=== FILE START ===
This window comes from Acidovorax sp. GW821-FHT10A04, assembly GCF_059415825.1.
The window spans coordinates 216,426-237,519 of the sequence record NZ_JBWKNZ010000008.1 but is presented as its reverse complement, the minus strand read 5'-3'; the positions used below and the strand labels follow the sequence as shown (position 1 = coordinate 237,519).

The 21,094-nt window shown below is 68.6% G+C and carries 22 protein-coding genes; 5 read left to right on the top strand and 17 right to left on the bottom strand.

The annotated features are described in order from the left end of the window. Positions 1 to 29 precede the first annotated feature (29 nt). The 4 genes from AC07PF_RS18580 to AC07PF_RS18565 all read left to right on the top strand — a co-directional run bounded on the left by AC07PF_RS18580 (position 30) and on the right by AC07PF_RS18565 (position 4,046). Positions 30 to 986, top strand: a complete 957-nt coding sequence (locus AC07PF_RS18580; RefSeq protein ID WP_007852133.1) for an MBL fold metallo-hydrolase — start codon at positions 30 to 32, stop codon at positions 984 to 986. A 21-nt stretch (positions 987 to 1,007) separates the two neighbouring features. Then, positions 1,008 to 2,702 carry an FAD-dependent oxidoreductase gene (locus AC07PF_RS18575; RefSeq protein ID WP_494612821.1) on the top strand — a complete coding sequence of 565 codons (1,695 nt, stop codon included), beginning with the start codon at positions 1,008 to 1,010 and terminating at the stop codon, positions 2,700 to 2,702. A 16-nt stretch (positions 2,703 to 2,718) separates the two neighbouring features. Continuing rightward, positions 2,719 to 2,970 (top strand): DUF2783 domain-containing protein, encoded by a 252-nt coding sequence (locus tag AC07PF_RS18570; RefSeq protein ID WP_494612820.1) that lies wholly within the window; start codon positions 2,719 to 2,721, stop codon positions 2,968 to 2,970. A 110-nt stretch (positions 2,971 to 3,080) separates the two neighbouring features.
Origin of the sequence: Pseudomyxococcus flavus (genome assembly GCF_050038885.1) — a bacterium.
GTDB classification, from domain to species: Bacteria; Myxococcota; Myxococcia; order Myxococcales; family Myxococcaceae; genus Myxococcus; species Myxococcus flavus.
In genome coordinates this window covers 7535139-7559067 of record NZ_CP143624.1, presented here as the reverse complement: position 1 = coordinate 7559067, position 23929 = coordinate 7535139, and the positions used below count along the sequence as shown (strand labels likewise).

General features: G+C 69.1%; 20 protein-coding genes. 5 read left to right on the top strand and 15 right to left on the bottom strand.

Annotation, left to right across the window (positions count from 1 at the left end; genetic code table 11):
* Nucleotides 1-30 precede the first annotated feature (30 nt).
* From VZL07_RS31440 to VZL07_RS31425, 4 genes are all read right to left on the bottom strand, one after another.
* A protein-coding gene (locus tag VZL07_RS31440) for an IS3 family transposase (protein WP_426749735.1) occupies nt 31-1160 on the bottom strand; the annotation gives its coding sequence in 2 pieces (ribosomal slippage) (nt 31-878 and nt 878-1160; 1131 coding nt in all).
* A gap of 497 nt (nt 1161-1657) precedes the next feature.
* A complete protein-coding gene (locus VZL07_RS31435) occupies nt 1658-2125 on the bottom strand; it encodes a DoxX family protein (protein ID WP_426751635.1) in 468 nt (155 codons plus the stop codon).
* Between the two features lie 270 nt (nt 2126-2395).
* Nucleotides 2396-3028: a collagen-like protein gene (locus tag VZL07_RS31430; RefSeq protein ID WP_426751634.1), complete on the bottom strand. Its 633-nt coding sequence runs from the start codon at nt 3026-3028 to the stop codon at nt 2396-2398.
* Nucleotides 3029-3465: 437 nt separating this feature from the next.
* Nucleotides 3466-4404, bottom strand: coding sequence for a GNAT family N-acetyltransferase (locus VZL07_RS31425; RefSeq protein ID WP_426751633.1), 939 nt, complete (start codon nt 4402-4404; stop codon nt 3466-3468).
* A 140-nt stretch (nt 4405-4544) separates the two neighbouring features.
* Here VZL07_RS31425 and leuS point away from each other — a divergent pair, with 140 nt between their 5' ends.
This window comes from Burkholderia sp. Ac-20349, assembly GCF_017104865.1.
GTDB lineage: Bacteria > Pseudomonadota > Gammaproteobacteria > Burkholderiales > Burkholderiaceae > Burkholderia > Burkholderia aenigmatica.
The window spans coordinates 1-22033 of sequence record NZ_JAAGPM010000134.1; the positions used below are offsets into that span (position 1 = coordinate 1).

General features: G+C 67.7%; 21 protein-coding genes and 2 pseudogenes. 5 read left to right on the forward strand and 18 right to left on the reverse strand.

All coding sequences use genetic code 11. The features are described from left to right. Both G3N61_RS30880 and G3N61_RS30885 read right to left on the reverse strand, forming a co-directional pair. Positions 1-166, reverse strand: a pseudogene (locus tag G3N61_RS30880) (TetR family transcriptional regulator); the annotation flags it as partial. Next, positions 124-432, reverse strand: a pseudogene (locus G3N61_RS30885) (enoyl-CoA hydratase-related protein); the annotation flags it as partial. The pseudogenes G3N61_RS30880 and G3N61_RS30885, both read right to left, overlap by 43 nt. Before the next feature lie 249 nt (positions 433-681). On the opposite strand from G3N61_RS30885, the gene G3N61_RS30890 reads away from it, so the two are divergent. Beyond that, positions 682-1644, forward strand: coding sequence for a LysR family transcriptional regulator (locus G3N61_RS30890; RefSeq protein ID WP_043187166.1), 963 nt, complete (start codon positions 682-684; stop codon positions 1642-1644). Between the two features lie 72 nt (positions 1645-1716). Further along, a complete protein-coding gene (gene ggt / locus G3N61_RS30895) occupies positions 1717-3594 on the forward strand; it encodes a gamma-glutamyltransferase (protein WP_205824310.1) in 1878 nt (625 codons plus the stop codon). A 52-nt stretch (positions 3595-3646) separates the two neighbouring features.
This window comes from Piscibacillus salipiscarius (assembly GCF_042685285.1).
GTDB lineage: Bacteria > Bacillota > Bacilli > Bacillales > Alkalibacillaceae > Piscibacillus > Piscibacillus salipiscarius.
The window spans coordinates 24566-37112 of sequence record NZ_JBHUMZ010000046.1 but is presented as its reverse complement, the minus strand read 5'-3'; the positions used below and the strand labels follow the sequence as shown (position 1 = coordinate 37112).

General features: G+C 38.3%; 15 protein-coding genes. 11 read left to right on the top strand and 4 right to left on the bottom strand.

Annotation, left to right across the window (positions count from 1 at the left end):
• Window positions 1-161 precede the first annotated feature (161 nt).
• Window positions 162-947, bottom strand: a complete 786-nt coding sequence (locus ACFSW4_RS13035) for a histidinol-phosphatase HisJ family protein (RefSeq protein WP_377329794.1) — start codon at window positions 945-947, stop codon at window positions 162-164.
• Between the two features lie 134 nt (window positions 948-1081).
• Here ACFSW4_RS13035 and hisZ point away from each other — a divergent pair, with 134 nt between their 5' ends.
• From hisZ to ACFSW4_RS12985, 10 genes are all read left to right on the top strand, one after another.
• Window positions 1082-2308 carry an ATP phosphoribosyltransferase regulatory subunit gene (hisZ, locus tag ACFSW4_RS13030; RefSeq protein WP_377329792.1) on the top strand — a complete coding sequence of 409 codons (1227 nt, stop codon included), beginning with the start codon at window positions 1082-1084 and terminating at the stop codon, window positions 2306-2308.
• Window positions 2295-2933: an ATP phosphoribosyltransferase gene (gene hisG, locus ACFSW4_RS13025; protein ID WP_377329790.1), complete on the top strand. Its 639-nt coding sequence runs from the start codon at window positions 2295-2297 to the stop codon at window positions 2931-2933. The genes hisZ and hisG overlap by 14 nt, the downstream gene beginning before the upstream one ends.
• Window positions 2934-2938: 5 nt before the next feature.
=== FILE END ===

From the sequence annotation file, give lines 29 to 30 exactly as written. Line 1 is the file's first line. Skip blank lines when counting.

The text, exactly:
General features: G+C 38.3%; 15 protein-coding genes. 11 read left to right on the top strand and 4 right to left on the bottom strand.

Annotation, left to right across the window (positions count from 1 at the left end):